Theological school presidents, board members, and faculty — pay attention, be alert! There is important news — if not exactly good news. Seminary enrollment trends are on a downward slope. If your school’s numbers are going up, you’re beating the trend. If you’re sliding, you’ve got company.

This issue’s cover story is called “Sobering Figures Point to Overall Enrollment Decline.” In it, Barbara Wheeler and Tony Ruger, researchers at Auburn Seminary’s Center for the Study of Theological Education, analyze trends in seminary enrollment and raise serious questions about the long-term health of theological schools across North America. A quick perusal of the main points of the article and the revealing charts show a half-decade enrollment downturn that has affected schools across the board—large and small, independent and freestanding. Almost all institutions have been affected by this shrinking population, which has inflicted serious financial damage, eroded morale, and raised questions about the mission, purpose, and the operating and educational models of theological schools.

One of the most basic questions that board members, as well as graduates, supportive churches, and donors, should ask is “How is enrollment this year?” People inside the institution ask this question constantly. Presidents anxiously monitor the applications, admissions, and credit hours. Faculty members worry when not enough students sign up for courses. The value of Wheeler and Ruger’s article is that it offers a broader picture against which an individual institution’s numbers can be compared. They provide concrete numbers, reveal trends, and remind everyone about the reality facing theological education.

The natural follow-up question is “What are we going to do about it?” There are two dimensions to the answer.

  • Enrollment market or pool. What is the size of the market? Is it trending up or down? How is the market segmented, and what are the trends of the individual segments? Wheeler and Ruger’s article is helpful for anyone who wants to understand the whole enrollment market of theological education.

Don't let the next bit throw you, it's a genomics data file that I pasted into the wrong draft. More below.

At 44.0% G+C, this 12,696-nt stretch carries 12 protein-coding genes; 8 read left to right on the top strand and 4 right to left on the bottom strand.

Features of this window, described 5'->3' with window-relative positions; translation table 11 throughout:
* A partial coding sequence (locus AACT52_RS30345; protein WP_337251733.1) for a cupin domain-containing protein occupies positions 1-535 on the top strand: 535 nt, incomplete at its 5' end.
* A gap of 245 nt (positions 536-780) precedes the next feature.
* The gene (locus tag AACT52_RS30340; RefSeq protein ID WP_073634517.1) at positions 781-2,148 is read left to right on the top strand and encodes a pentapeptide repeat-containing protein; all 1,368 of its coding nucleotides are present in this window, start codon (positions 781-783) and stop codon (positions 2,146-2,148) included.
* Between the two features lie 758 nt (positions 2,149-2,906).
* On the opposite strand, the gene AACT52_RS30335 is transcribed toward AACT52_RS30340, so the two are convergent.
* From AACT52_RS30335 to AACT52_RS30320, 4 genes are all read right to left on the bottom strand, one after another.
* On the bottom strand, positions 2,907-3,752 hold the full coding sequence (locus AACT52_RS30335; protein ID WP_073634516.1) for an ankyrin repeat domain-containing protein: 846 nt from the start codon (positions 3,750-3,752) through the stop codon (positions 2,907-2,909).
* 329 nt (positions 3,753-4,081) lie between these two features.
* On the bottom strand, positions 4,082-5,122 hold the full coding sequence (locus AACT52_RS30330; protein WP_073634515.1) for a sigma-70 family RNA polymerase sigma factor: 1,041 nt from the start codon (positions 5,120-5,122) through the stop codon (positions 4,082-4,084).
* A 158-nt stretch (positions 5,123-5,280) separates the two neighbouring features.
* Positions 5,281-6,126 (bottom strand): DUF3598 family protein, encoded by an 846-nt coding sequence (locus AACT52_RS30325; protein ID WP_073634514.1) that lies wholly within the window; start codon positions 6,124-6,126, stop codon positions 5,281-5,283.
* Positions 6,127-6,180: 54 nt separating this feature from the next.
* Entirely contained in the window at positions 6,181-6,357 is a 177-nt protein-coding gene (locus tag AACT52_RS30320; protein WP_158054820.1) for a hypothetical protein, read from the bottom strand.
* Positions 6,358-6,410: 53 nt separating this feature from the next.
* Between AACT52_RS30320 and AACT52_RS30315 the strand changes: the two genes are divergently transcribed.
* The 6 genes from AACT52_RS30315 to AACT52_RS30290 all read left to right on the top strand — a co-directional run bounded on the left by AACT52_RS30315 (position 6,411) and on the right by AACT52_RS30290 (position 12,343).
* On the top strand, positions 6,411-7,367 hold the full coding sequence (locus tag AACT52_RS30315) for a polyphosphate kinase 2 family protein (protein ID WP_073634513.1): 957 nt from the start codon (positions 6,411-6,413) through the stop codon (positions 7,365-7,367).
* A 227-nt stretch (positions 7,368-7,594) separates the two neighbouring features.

• Market share. At most theological schools, recruiting focuses on increasing the individual school’s share of a particular section of the total market—the share containing students most likely to be interested in that school’s approach, style, or faith tradition.

    But even as theological school leaders are trying to recruit students from their own section of the pool, they almost always neglect another approach: Investing their energy and resources in growing the total market and reversing its downward trends.

    At the end of the article, Wheeler and Ruger point to a couple of means by which theological schools can help enlarge the whole pool:

  • New students. African American and Latino students are already entering seminary in growing numbers, but theological schools can encourage this trend by beefing up educational programs and resources that address their particular needs.

  • New programs. Where denominations and ecumenical agencies have initiated programs to help young people think about Christian ministry, their interest in theological training has grown. 

If theological schools want to increase the total market, they need to continue to see recruitment in a more systemic fashion while investing in cooperative, long-term efforts to encourage younger persons to consider theological education and ministry.

Thinking strategically about enrollment is a significant challenge for every category of theological school. To be effective both in influencing the total market as well as increasing their market share will require some new, long-range thinking and planning by the board, the administration, and the faculty working together.

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